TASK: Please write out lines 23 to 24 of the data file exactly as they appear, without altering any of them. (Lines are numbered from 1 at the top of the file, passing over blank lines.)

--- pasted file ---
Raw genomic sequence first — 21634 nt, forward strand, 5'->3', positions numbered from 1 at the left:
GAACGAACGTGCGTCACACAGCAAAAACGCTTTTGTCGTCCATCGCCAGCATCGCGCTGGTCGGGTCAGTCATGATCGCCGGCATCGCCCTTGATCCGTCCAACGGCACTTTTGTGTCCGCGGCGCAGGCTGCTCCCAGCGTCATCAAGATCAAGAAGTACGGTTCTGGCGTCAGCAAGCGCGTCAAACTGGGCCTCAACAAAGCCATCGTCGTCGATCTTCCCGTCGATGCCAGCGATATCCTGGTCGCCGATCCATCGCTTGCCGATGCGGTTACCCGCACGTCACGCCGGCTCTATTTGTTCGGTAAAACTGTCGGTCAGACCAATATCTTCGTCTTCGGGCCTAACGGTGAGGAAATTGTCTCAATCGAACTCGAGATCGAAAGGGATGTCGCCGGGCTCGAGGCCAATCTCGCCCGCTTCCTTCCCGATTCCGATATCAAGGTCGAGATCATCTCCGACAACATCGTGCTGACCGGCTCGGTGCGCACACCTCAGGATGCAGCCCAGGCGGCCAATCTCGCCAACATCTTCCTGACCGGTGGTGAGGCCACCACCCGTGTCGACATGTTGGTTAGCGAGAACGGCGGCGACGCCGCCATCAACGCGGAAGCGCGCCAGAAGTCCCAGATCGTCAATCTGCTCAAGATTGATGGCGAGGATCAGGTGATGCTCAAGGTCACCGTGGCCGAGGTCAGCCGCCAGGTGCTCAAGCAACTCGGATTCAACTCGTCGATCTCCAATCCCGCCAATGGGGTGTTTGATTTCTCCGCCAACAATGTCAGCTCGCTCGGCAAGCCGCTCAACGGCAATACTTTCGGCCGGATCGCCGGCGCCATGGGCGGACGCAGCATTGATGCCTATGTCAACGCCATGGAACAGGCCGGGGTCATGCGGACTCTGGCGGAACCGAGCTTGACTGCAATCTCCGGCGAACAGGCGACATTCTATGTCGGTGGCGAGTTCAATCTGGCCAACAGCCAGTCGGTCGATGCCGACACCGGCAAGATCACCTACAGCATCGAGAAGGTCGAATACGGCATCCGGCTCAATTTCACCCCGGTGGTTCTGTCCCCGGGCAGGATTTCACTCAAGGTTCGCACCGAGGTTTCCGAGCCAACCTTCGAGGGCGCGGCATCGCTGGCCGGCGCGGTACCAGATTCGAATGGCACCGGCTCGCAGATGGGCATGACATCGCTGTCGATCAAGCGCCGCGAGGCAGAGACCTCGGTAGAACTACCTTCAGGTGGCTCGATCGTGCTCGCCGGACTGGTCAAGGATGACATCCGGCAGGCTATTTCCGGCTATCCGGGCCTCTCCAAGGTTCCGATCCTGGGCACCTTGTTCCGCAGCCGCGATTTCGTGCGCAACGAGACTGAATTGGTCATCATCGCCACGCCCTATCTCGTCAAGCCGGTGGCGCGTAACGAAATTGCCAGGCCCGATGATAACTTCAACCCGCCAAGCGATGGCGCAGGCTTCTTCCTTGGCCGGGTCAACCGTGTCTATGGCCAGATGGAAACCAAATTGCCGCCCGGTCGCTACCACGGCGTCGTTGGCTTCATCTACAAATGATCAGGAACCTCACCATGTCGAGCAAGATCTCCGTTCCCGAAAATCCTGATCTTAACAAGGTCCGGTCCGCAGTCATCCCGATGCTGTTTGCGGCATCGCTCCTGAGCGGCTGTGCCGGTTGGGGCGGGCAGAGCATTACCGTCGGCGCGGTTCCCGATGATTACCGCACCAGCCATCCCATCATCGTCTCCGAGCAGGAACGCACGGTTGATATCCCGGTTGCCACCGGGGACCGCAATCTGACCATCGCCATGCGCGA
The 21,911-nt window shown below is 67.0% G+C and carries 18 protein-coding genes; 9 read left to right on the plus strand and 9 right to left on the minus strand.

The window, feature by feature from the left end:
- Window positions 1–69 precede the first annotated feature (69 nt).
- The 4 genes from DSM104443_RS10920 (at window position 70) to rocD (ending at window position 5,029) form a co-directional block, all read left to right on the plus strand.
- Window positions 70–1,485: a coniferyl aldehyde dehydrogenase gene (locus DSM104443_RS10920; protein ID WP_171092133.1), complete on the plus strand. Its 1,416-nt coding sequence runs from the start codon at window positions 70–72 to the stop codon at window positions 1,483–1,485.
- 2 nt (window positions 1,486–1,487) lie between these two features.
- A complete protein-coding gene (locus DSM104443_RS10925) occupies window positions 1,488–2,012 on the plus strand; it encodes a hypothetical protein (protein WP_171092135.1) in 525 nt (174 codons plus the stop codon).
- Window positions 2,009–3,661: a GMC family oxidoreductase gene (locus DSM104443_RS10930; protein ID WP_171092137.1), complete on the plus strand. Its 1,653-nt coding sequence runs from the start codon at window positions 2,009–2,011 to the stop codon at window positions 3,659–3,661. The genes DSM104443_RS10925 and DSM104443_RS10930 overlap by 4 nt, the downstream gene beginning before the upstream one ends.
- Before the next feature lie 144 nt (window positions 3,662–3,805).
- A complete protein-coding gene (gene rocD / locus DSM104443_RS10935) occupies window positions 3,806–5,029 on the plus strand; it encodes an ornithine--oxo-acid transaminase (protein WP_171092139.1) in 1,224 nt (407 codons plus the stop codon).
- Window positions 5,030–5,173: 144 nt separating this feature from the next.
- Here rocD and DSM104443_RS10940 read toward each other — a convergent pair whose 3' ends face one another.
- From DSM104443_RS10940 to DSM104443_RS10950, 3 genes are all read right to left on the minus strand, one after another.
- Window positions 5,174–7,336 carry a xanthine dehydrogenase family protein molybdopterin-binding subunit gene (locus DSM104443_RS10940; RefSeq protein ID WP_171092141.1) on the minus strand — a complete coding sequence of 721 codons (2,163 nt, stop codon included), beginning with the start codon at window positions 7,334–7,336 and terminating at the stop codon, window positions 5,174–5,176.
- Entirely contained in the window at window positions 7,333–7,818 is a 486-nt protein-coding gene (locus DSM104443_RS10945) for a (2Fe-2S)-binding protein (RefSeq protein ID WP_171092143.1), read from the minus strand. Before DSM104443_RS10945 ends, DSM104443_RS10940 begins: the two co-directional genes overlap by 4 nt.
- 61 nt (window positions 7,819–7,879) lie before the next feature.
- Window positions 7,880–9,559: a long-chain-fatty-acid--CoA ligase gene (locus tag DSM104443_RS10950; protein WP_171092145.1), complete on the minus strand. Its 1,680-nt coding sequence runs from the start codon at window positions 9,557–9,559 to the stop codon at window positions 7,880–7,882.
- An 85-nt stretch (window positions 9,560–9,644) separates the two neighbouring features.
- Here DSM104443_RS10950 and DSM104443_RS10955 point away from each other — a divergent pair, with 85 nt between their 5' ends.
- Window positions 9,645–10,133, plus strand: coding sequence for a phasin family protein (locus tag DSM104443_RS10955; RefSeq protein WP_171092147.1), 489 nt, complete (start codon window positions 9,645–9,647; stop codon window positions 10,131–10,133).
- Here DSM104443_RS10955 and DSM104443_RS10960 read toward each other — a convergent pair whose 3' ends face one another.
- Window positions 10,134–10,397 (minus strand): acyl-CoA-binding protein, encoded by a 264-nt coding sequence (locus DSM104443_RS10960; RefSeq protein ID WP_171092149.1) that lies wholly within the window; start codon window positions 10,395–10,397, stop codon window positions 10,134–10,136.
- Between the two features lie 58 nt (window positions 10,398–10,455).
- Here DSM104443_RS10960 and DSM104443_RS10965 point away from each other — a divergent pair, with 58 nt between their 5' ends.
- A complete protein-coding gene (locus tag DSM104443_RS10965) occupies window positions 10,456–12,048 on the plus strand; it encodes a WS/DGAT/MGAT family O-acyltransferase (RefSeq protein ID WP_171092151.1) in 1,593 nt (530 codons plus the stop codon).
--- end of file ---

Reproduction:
- Here DSM104443_RS10955 and DSM104443_RS10960 read toward each other — a convergent pair whose 3' ends face one another.
- Window positions 10,134–10,397 (minus strand): acyl-CoA-binding protein, encoded by a 264-nt coding sequence (locus DSM104443_RS10960; RefSeq protein ID WP_171092149.1) that lies wholly within the window; start codon window positions 10,395–10,397, stop codon window positions 10,134–10,136.